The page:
The Who in 1979 (Waring Abbott/Getty Images)A permanent memorial marker honoring the 11 people who died during an accident before a December 3, 1979, concert by The Who at Cincinnati’s Riverfront Coliseum — now called U.S. Bank Arena — will be dedicated on Thursday, the 36th anniversary of the tragedy. The concertgoers were killed, and many others were injured, as fans pushed to enter the venue, which was offering general admission festival-style seating for the event.

CityBeat.com reports that the dedication ceremony will be held at 7 p.m. ET on the plaza between U.S. Bank Arena and Great American Ball Park. Cincinnati Mayor John Cranley, who has been a vocal supporter of the memorial, will be on hand to dedicate the marker. In addition, lanterns will be lit at the event in remembrance of those who died.

The two-sided marker will appear on a post in the plaza. On one side, the names of the people who were killed, their ages and their hometowns will appear, along with an inscription that says, “deepest respects to the families, many survivors, friends and first responders.” The other side of the memorial includes a description of the incident, and reads, “Eleven concertgoers, trapped in a crush of people, died at the southwest plaza entrance to Riverfront Coliseum waiting to see The Who. Many others were injured in what was the deadliest concert tragedy in United States history. The tragedy spurred passage of a crowd safety ordinance, which became a model for the world.”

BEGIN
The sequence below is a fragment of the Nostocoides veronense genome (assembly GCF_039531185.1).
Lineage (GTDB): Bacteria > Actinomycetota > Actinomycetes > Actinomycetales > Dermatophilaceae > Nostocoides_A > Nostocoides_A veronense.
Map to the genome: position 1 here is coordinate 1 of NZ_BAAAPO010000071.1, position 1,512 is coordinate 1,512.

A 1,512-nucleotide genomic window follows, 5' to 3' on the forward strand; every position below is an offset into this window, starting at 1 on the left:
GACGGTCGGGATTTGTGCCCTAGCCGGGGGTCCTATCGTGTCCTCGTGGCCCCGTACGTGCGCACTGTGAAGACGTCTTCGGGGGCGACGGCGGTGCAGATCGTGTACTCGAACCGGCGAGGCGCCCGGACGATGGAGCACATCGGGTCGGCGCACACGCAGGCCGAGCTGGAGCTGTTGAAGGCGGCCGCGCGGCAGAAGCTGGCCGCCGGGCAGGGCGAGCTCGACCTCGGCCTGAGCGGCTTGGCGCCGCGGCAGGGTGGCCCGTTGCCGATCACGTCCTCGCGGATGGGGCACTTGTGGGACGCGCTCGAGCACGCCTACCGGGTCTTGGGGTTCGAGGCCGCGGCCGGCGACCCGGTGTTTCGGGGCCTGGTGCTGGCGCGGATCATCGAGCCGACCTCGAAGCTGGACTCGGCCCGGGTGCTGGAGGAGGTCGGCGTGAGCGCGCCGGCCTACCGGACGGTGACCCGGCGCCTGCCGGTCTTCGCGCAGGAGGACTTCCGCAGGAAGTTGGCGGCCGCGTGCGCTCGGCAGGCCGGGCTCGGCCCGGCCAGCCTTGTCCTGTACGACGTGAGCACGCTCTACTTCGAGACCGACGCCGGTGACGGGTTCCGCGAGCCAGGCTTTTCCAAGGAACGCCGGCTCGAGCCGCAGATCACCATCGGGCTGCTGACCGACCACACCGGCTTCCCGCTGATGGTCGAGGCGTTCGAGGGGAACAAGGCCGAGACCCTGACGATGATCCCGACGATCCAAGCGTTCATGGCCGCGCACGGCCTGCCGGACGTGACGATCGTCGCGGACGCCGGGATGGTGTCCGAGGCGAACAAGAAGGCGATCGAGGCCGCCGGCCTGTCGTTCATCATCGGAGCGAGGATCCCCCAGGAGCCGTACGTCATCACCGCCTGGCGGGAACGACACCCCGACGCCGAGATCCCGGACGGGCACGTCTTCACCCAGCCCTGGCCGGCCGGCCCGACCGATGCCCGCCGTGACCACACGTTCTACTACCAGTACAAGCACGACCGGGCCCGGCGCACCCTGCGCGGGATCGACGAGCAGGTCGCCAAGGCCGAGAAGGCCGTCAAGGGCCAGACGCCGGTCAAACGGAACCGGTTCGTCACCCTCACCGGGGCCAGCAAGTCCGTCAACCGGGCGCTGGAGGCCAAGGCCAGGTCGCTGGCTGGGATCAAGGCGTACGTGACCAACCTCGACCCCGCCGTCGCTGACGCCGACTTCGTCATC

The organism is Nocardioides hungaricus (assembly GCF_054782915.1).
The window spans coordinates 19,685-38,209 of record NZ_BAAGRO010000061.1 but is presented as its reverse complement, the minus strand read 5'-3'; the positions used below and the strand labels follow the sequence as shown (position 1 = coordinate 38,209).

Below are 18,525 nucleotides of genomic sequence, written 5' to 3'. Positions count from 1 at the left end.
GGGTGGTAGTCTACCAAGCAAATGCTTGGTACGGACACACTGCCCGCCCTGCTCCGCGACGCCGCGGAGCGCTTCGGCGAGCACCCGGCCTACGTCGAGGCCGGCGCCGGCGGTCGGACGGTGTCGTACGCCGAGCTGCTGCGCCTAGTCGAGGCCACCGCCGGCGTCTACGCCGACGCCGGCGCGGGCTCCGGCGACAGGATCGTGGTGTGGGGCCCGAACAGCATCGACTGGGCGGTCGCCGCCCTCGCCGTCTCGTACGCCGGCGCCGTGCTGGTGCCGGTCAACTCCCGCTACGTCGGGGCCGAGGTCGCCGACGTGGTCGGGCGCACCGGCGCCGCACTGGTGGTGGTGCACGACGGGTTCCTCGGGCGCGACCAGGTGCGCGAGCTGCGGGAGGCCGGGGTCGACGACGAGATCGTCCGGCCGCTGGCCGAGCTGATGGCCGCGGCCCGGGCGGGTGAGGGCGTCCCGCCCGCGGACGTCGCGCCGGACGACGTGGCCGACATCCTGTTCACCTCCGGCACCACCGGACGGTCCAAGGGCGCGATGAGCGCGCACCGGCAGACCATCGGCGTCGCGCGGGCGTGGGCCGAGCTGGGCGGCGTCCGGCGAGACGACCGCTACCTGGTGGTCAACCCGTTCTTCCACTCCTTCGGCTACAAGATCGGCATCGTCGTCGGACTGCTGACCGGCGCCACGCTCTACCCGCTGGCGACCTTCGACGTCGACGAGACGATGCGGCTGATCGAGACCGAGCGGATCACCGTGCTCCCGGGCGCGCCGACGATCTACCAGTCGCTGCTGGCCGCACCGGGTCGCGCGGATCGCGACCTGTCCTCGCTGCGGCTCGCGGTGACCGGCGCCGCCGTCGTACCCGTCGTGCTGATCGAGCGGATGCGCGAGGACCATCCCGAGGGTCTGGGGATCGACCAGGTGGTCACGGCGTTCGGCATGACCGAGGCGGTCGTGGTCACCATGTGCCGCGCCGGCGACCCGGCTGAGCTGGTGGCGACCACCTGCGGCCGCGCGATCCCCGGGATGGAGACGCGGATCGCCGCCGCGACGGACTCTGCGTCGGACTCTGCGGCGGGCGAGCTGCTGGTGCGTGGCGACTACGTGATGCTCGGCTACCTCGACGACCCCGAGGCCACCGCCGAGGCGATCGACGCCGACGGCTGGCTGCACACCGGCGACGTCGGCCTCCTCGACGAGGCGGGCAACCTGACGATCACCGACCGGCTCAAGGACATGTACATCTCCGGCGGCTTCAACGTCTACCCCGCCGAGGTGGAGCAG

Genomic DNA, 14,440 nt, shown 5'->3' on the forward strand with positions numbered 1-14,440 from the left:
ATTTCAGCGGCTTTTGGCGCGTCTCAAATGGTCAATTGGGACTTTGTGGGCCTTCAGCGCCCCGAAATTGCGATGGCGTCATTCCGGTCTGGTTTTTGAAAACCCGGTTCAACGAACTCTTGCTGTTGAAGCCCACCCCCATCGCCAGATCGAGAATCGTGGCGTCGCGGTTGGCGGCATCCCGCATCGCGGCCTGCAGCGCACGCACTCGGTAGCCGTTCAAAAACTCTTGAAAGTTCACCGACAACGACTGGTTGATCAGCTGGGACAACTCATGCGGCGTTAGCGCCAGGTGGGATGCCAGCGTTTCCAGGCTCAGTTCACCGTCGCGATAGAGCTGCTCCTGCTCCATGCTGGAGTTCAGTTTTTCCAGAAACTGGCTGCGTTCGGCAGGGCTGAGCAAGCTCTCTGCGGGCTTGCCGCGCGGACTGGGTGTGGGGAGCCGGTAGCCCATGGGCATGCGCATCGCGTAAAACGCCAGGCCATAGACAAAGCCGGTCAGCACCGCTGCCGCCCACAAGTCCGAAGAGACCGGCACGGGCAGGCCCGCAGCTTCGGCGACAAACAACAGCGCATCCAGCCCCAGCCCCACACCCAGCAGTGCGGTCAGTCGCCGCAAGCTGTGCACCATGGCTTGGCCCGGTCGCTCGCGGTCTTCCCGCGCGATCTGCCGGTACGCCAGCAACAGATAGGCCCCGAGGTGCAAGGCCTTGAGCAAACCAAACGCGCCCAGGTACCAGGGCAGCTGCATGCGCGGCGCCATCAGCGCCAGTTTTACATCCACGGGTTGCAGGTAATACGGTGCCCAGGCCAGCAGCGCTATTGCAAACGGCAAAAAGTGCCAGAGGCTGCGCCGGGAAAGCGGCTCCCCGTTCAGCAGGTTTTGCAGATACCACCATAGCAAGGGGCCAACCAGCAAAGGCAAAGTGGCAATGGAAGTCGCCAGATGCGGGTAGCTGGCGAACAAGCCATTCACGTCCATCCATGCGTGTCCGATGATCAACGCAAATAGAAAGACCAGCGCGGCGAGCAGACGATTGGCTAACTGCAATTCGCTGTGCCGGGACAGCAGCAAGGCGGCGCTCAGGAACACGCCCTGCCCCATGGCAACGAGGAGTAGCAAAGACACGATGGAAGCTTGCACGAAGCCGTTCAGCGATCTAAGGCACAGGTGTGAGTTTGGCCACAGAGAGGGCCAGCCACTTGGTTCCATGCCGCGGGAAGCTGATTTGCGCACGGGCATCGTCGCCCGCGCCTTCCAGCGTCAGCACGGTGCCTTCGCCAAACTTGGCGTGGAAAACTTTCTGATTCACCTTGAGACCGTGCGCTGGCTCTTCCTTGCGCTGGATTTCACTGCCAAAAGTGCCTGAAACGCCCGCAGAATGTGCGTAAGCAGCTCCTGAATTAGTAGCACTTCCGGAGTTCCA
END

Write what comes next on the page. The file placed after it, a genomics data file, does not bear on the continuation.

The memorial is the result of a campaign spearheaded by Cincinnati USA Music Heritage Foundation, a local nonprofit organization founded in 2007. The foundation privately raised about $5,000 to pay for the marker.

Among the people who will be attending the dedication ceremony is Andy Bowes, whose younger brother Peter died during the tragic incident.

Andy tells CityBeat.com that he has been in contact with The Who’s management and says that the band supports the memorial.

“I’m never going to stop thinking about my brother, and for me and my counterparts there is no end,” says Bowes. “But I think this is taking something that deserves some sort of permanent recognition and finally giving it.”

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